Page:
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Open AccessArticle

Food Purchasing Decisions and Environmental Ideology: An Exploratory Survey of UK Shoppers

1
Food and Nutrition Group, Sheffield Business School, Sheffield Hallam University, Sheffield S1 1WB, UK
2
Human Nutrition Unit, Medical School, University of Sheffield, Sheffield S10 2RX, UK
3
Environmental Psychology Research Group, School of Psychology, University of Surrey, Guildford GU2 7XH, UK
4
Corporate Information and Computing Services, University of Sheffield, Sheffield S10 2FN, UK
*
Author to whom correspondence should be addressed.
Sustainability 2019, 11(22), 6279; https://doi.org/10.3390/su11226279
Received: 4 October 2019 / Revised: 31 October 2019 / Accepted: 4 November 2019 / Published: 8 November 2019
(This article belongs to the Special Issue Systems Approaches to Complex and Sustainable Food Systems)
Environmentally and ethically conscious food purchasing has traction with British consumers. We examined how broad environmental worldviews related to shoppers’ ratings of the importance of various shopping criteria, including recognition of eco-labels, by surveying 502 shoppers from the city of Sheffield, England. Environmental worldviews were measured using the New Ecological Paradigm (NEP) scale. Responses to the scale split into two dimensions reflecting the scale’s origins: the Dominant Social Paradigm (DSP) and NEP subscales. Subscription to the NEP (ecocentric values) was associated with greater importance ratings of nutrition & health, animal welfare, the environment, Fairtrade, seasonal, local and organic criteria. Subscription to the DSP (anthropocentric values) was associated with greater importance ratings of quality, taste, safety, price and convenience criteria. Notably, subscription to DSP values was the only predictor of eco-label recognition score in a multivariate model. These results indicate that the NEP scale should be considered as two subscales. The results suggest that campaigns to increase consumers’ environmental awareness in order to encourage environmentally driven food shopping are likely to motivate only consumers disenchanted with technological and anthropocentric development. View Full-Text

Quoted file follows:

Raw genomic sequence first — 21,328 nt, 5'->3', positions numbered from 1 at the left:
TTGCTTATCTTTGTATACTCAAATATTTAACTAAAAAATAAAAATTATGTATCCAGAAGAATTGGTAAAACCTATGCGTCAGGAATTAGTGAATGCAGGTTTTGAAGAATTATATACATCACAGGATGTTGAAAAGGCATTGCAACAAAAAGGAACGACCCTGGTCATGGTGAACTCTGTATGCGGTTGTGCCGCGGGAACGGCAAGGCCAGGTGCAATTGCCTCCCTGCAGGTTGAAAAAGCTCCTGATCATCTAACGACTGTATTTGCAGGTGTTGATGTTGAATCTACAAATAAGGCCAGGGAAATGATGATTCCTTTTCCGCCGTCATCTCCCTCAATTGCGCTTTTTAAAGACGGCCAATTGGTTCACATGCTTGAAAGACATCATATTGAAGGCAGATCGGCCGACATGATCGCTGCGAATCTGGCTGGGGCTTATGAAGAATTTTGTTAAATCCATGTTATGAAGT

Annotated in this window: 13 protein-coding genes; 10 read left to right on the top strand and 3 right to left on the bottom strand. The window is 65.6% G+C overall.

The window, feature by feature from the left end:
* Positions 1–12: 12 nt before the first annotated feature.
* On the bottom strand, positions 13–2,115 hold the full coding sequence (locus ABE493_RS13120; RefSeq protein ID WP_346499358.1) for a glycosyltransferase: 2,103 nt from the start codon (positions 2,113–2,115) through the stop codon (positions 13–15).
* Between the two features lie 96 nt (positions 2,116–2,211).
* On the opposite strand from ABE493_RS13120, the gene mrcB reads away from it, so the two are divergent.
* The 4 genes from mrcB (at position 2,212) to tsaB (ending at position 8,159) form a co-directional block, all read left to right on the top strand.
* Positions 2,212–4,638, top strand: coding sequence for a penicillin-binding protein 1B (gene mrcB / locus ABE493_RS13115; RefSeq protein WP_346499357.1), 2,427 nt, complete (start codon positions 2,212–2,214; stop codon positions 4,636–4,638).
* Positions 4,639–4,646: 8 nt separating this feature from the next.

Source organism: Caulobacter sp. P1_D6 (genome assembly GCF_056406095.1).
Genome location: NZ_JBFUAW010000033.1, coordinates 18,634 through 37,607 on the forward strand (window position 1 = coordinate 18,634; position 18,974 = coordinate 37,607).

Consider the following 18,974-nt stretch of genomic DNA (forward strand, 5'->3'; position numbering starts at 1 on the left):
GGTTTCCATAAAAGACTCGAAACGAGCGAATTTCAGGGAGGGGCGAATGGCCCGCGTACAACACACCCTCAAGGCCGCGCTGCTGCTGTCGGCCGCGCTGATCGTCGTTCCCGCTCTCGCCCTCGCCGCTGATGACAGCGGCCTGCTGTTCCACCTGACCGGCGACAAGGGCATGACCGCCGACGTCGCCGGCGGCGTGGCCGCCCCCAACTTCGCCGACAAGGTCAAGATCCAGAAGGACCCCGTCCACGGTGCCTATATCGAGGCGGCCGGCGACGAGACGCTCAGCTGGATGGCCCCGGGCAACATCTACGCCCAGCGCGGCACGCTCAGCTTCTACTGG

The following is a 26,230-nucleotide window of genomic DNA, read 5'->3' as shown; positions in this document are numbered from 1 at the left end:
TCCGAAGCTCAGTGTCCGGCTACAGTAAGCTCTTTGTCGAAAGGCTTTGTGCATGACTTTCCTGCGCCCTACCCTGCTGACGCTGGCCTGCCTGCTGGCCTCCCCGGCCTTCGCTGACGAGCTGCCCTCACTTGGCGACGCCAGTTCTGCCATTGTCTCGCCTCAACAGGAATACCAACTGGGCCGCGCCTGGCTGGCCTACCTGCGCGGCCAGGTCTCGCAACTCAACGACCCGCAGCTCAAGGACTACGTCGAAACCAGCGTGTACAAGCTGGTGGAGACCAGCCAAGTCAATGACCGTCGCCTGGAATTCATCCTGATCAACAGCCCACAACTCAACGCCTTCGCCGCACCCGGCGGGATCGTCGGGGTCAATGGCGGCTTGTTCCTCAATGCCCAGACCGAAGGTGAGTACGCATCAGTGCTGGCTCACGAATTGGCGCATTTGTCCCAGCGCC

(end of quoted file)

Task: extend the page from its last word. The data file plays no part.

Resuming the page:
Keywords: environmental worldviews; New Ecological Paradigm; eco-labels; shopping decisions; Dominant Social Paradigm environmental worldviews; New Ecological Paradigm; eco-labels; shopping decisions; Dominant Social Paradigm
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Barker, M.E.; Wong, F.; Jones, C.R.; Russell, J.M. Food Purchasing Decisions and Environmental Ideology: An Exploratory Survey of UK Shoppers. Sustainability 2019, 11, 6279.

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